Ústav přístrojové techniky

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2018-11-15
12:40
Inelastic mean free path from raw data measured by low-energy electrons time-of-flight spectrometer
Zouhar, Martin ; Radlička, Tomáš ; Oral, Martin ; Konvalina, Ivo
The inelastic mean free path (IMFP) is a key parameter of electron transport in a solid. With\nthe rise of so-called meta-materials, materials of specific shape, such as 2D crystals, or\nmaterials with tailored functionality for next-generation electronic devices, the investigation\nof the IMFP is still topical and of high importance. This is true especially at low energies, landing energy of electrons below 100 eV, that are hard to study using well established\ntechniques of electron spectroscopy.

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2018-11-15
12:40
Locking in on large volume light-sheet microscopy
Vettenburg, T. ; Dalgarno, H.I.C. ; Nylk, J. ; Coll-Lladó, C. ; Ferrier, D.E.K. ; Čižmár, Tomáš ; Gunn-Moore, F.J. ; Dholakia, K. ; Corral, A. ; Rodriguez-Pulido, A. ; Flors, C. ; Ripoll, J.
Fluorescence light-sheet microscopy is increasingly adopted by developmental biologists to study how cells divide and differentiate to form organs and even entire organisms. The lightsheet microscope differs from a conventional microscope in that the specimen is illuminated\nby a plane of light orthogonal to the detection axis, thus keeping the out-of-focus areas dark\nwhile minimizing any potentially detrimental exposure of the sample. The light-sheet\nmicroscope has been found to be the ideal instrument for long-term and non-invasive studies of intact, and therefore three-dimensional, fluorescent samples.

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2018-11-15
12:40
Imaging via multimode optical fiber: recovery of a transmission matrix using internal references
Šiler, Martin ; Jákl, Petr ; Traegaardh, Johanna ; Ježek, Jan ; Uhlířová, Hana ; Tučková, Tereza ; Zemánek, Pavel ; Čižmár, Tomáš
Current research of life shows a great desire to study the mechanics of biological processes\ndirectly within the complexity of living organisms. However, majority of practical techniques\nused nowadays for tissue visualization can only reach depths of a few tens of micrometres as\nthe issue obscures deep imaging due to the random light scattering. Several imaging\ntechniques deal with this problems from different angels, such as optical coherence\ntomography, light sheet microscopy or structured light illumination A different and promising strategy to overcome the turbid nature of scattering tissues is to employ multimode optical fibers (MMF) as minimally invasive light guides or endoscopes to provide optical access inside. Although the theoretical description of light propagation through such fibers has been developed a long time ago it is frequently considered inadequate to describe real MMF. The inherent randomization of light propagating through MMFs is typically attributed to undetectable deviations from the ideal fiber structure. It is a commonly believed that this\nadditional chaos is unpredictable and that its influence grows with the length of the fiber.\nDespite this, light transport through MMFs remains deterministic and can be characterized by a transmission matrix (TM) which connects the intensity and phase patterns on the fiber input and output facets. Once the TM is known it can be used to create focus in any desired 3D\ncoordinates beyond the distal fiber facet, see figure 1, and perform e.g. fluorescence based\nlaser scanning microscopy or optical trapping.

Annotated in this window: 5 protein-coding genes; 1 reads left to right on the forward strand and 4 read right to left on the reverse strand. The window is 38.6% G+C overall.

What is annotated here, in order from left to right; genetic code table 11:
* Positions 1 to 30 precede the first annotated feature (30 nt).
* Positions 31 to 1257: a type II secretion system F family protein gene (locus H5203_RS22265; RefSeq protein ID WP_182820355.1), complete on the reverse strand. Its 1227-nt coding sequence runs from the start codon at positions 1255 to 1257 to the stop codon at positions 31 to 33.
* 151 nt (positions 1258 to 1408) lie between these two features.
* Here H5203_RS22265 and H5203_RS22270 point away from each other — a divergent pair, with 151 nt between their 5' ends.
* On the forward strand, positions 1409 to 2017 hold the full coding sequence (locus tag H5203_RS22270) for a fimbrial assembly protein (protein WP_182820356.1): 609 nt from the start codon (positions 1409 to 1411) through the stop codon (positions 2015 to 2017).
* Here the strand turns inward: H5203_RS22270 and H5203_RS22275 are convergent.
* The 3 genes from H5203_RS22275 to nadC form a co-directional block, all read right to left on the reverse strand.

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2018-11-15
12:40
Grazing incidence interferometer for form measurement of hollow cylinders
Šarbort, Martin ; Řeřucha, Šimon ; Holá, Miroslava ; Lazar, Josef
Optical metrology of cylindrical specimens represents an interesting task in scientific and\nindustrial practice. The most precise measurement methods use principles of laser\ninterferometry where the phase difference between the reference wave and the object wave reflected from the tested surface is detected. The form measurement of hollow cylindrical tubes can be advantageously realized by an object wave with conical wavefronts generated by an axicon lens or an equivalent diffractive optical element. An axicon characterized by large apex angle forms a conical wave that fulfills the conditions of the grazing incidence, which results in suppression of the speckle noise. The previous experimental setups were relatively complex since they involved a pair of mutually reversed axicons or a pair of diffractive optical elements that transform the object wave from planar to conical and vice\nversa.

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2018-11-15
12:40

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2018-11-15
12:40
Thickness determination of a cathodoluminescence active nanoparticles by means of Quantitative STEM imaging
Skoupý, Radim ; Krzyžánek, Vladislav